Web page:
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How To Pack Your Car Safely

Packing a lotinto a small space can be a challenge so here's some top tips to maximisespace as well as safety.

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Christmas is a time when you might find yourself carrying a lot of extra baggage in your car; whether it's the Christmas tree, presents for all the family or a lovingly prepared trifle for a friend's dinner party. Packing a lot into a small space can be a challenge so here's some top tips to maximise space as well as safety.

Keep it secure

  • Items sliding around or tipping over whenever you brake or turn will be irritating at best and dangerously distracting at worst. A box, bag or plant may be better wedged into a rear foot-well rather than left sliding around in an otherwise empty boot.

Box it up

  • Consider using a boot tidy, luggage net or even empty boxes in the boot to stop smaller loads sliding around - or shopping bags spilling at the first corner. Also, think about how you will get to the spare wheel or puncture repair kit in an emergency. Packing things into bags or boxes, rather than throwing items in loose will make it much easier to access if you need to do so in an emergency.

Watch out for flying objects

  • Keep the parcel shelf clear. Loose items will fly forwards if you have to brake harshly or in the event of a crash. This could not only damage the item but also seriously injure someone in the car.

Visibility

  • Try to keep a clear view to the rear by not packing above the line of the seat backs. Anything packed higher than this is at risk of flying forwards in a crash anyway.

Don't step on it

  • Keep the front foot-wells clear. Loose items rolling about on the floor are distracting and very dangerous if under the driver's feet or pedals.

Stay low

  • Keep larger/heavier items low down. It makes packing easier if you put bigger packages in first and then pack smaller items around. If possible, push heavy items tight up against the back of the rear seat. This will reduce the risk of them bursting through in a crash and helps to keep the centre of gravity low, giving better weight distribution and handling.

Give passengers space

  • If you have to fold seats to get a large or awkward load in the car then leave passengers and collect them later rather than risk carrying them unrestrained. If travelling with children, leave plenty of room as packing items in tight around them is likely to make for an unhappy journey and an irrational child is another distraction for the driver.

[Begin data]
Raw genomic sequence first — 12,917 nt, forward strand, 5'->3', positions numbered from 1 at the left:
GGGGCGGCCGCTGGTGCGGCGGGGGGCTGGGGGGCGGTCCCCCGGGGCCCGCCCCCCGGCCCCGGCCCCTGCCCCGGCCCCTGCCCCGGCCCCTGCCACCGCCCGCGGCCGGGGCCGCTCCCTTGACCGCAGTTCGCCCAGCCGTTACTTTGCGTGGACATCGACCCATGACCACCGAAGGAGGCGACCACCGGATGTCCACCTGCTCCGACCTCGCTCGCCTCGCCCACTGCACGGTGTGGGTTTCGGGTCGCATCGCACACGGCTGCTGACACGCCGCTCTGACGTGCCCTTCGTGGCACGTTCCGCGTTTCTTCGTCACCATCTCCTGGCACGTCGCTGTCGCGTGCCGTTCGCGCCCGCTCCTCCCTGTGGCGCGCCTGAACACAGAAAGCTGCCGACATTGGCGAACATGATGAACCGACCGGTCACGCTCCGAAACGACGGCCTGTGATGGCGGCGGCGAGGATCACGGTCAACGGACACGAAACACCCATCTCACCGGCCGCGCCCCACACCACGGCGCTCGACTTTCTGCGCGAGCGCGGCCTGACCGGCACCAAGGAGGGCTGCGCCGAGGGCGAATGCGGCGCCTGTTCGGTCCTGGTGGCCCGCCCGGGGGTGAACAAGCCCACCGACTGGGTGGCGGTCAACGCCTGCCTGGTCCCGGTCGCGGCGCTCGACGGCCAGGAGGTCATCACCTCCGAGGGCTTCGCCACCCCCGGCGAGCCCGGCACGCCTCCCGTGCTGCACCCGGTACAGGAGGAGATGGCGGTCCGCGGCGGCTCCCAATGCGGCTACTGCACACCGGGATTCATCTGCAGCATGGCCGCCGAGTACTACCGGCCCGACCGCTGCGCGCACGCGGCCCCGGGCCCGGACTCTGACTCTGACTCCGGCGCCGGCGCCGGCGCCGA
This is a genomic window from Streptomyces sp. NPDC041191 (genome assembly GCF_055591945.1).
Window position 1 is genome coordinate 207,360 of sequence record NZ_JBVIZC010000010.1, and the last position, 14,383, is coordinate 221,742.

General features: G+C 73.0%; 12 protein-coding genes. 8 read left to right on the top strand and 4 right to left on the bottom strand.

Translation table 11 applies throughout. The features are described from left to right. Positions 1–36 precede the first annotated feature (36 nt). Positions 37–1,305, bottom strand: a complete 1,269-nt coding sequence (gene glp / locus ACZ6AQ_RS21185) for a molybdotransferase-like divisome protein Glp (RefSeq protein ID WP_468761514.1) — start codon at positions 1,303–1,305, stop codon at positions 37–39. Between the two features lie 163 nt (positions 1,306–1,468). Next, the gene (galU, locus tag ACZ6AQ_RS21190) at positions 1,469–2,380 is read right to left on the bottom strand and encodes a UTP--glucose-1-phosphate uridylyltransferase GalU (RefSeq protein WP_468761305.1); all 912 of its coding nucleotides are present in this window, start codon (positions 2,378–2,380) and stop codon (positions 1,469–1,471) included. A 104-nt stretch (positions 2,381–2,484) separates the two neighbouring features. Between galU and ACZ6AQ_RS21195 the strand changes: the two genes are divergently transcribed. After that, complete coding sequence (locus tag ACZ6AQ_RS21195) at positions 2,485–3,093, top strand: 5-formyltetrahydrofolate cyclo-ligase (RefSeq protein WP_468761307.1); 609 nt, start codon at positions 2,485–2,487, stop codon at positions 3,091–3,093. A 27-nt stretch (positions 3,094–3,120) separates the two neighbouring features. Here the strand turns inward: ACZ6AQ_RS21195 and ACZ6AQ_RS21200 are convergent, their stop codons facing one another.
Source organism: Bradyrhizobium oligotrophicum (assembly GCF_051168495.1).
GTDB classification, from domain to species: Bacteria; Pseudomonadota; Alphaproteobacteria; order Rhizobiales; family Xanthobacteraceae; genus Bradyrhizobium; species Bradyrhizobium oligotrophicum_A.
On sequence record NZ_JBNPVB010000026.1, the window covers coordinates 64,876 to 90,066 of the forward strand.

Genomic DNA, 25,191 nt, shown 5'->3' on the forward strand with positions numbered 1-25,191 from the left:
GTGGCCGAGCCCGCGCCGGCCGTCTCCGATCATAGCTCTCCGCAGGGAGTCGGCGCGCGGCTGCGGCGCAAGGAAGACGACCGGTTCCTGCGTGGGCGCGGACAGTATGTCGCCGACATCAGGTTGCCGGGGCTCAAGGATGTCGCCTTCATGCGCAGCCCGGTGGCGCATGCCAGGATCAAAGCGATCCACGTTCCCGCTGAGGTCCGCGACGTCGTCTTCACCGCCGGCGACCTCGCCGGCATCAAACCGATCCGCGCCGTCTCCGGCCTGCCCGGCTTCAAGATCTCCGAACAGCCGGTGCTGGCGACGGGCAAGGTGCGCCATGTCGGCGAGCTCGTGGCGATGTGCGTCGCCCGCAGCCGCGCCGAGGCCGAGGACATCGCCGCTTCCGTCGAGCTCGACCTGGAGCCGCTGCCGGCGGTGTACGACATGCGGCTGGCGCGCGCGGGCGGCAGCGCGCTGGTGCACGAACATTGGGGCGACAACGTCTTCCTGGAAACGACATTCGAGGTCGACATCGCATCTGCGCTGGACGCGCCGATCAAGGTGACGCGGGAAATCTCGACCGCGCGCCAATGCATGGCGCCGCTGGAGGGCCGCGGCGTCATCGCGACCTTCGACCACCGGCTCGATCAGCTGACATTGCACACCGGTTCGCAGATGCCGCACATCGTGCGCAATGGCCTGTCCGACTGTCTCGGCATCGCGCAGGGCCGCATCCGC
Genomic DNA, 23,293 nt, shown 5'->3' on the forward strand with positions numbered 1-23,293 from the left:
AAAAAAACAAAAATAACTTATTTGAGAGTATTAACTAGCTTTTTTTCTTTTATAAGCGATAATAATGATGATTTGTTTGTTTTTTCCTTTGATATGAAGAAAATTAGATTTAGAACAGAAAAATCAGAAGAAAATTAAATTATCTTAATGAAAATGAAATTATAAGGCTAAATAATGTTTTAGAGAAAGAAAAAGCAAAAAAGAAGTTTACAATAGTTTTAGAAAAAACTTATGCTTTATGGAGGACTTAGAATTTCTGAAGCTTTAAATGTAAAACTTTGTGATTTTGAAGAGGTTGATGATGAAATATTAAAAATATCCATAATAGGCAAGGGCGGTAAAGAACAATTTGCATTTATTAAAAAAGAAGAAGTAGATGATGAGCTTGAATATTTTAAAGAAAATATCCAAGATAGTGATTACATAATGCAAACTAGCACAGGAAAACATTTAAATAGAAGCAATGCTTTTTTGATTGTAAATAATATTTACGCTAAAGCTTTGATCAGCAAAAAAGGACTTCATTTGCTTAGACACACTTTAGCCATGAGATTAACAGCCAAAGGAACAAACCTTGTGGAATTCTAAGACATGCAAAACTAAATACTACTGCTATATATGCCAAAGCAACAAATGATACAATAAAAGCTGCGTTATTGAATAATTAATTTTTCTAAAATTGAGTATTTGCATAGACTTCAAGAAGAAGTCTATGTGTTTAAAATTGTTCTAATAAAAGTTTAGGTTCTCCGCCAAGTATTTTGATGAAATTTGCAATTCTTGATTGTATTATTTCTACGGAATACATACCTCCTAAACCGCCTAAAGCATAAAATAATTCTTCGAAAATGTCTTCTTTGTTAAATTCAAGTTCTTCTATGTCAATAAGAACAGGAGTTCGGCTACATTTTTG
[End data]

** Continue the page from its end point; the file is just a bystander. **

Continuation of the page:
Up on top

  • Roof-bars and roof-boxes are a great way of carrying very large or awkward items. Check the handbook to make sure you don't exceed the maximum permitted roof load. Remember to include the weight of the roof-rack. It's generally better to carry bulky but light things on the roof and heavy items inside the car to avoid affecting the vehicles handling. Also, don't forget the extra height. You may well find that many covered car parks are out-of-bounds with a roof-box on the car.

Tie it down

  • Loads on the roof must be attached securely. At speed the airflow will be trying to lift the front of any long load such as a Christmas tree so a secure fixing holding the front of the load down is important. The entire load will need to be securely tied down to prevent it sliding down when braking. Ropes/ straps can work loose so make sure you stop regularly and check them. Make sure roof mounted items don't overhang the windscreen and obscure visibility.

Adjust tyre pressures

  • Bear in mind that when carrying more people than normal as well as heavier loads, you will need to increase your tyre pressures to avoid handling being adversely affected. Check your handbook and don't forget to adjust them back again after the trip.

Survival Tip

Keep essentials nearby - It's a good idea to keep a bag handy for things you might need during a long journey i.e. refreshments, map, activities to keep the kids entertained. (Lofty)

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